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Electing or appointing?

Each system has its advantages, disadvantages

In Mississippi judges are elected and appointed. Is one method better than the other? Often judges are appointed to fill unexpired terms and go on to be elected to their own terms. Nine justices of the Mississippi Supreme Court are elected from three districts. Non-partisan elections are staggered so that not all positions are up for election at once. The justices serve eight-year terms. Also with the staggered, non-partisan system, 10 Court of Appeals judges are elected from five districts and serve eight-year terms. Judges of Circuit and Chancery courts are elected to serve four-year terms.

“Each system of selecting judges has its advantages and disadvantages,” says Dean Jim Rosenblatt of the Mississippi College School of Law. “Though the Mississippi system uses the election process to select state judges, recent events demonstrate how common it is for judges to be appointed for their initial term in order to fill vacancies.”

Former Supreme Court Chief Justice Edwin Pittman feels the appellate court system works pretty well as most judges were first appointed and then elected.

“You will find a ratio of five to four who were first elected so there’s always balance on the Supreme Court,” Pittman said. “Quite a few are appointed on the Court of Appeals. As chief justice, I supported appointed judges. Our judicial system has cleaned up a lot. The trials in Oxford had a good effect on the courts. We have an excellent Supreme Court now, and I have heard no complaints about the Court of Appeals.”

Mark Herbert, an attorney with Watkins Ludlam Winter and Stennis, served on a committee of the Mississippi Bar that studied the impact of elected judges and the alternatives available. “The election of judges, particularly appellate judges, is an archaic practice that if it ever had any utility or justifications, has long since passed,” he said.

He says there are at least three reasons for believing electing judges to be archaic. First, the justification of some that electing judges keeps them attuned to the political whims of their constituents is the primary reason not to elect them. “You want judges who are unbiased and dedicated to deciding cases on their individual merits, not the political whims of the population,” he said. “Your view may be in the majority in this election, but it may be in the minority view the next time and you don’t want that judge to change with the political winds.”

He feels the business community especially needs predictability in the judicial process, not political grandstanding, and that the election of judges is an important issue for all citizens.

“Second, electing judges forces the candidates to adopt platforms and come close to committing in advance as to how they will rule on certain politically sensitive matters,” Herbert said. “That destroys the goal of an unbiased judiciary.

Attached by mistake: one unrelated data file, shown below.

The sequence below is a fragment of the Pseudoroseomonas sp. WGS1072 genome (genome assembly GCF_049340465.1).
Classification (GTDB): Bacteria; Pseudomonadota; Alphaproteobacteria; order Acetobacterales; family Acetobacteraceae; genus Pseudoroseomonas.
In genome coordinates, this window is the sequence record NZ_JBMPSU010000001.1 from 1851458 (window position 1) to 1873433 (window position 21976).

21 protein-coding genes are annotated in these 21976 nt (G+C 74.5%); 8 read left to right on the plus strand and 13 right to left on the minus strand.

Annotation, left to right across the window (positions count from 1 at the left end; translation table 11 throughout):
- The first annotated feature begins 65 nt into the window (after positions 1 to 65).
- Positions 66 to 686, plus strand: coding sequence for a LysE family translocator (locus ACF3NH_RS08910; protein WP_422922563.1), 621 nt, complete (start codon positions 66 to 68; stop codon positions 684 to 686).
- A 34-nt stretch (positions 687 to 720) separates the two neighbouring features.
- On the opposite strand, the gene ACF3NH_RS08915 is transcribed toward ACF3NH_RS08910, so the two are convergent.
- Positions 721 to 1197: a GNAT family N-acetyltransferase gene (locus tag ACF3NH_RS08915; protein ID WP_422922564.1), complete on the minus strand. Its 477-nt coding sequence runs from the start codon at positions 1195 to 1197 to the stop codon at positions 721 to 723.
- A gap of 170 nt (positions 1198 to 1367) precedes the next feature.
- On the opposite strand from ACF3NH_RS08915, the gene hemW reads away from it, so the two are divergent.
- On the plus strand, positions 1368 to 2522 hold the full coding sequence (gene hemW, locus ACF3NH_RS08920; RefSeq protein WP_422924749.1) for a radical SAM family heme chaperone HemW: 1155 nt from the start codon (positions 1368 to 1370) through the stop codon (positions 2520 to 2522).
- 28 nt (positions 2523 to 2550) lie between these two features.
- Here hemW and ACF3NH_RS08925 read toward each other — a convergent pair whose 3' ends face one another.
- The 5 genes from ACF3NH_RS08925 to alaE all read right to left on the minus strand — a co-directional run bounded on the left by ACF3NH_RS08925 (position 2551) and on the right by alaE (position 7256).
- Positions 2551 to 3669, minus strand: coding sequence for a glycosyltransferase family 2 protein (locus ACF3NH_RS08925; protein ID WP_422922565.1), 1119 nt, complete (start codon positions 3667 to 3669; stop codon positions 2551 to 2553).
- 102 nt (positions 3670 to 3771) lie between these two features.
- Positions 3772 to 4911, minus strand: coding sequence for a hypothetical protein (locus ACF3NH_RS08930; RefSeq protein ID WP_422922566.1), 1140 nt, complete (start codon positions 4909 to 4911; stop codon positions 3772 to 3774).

“Third, as we have seen electing judges has sent the cost of those elections through the roof and forced candidates to actively conduct fundraisers. Raising money for high-priced judicial elections cannot avoid making the candidates beholden to those individuals and interest groups who contribute.”

By contrast, the federal system of having the executive branch nominate candidates with the advice and consent of the legislative branch has worked well and produced many great judges. “There have even been some alternatives proposed for electing judges initially and then only having recall elections every six years,” Herbert said, “so that a really bad judge could be removed, but this has not gained traction in Mississippi.”

Dean Richard Gershon of the University of Mississippi School of Law prefers a system in which judges are appointed by the governor and then reappointed by election. “I do not like a system of electing judges, generally, because I think the judges should be fair and independent,” he said. “The Legislature represents the people, and the judiciary is a separate branch under the constitution. It should serve as a check on the executive and legislative branches and should not be persuaded by public opinion.”

Pittman, who is now practicing with the Ridgeland firm of Pyle, Mills, Dye and Pittman, would like to see a plan creating larger judge districts and longer terms of office.

“It’s better to have judges riding a circuit,” he said. “In some cases you have one judge regardless of what case you’re filing. In counties without many judges, if you have a problem with a judge, you always have a problem.”

He feels the state has a good mix of appointed and elected judges but needs a broader base with fewer elections.

“It is true that voters don’t always know candidates for judges,” Pittman said. “The candidates spend money to make themselves known and now there is more corporate money involved in the elections.

“I tried to limit the money and influence contributors can have on judges.”

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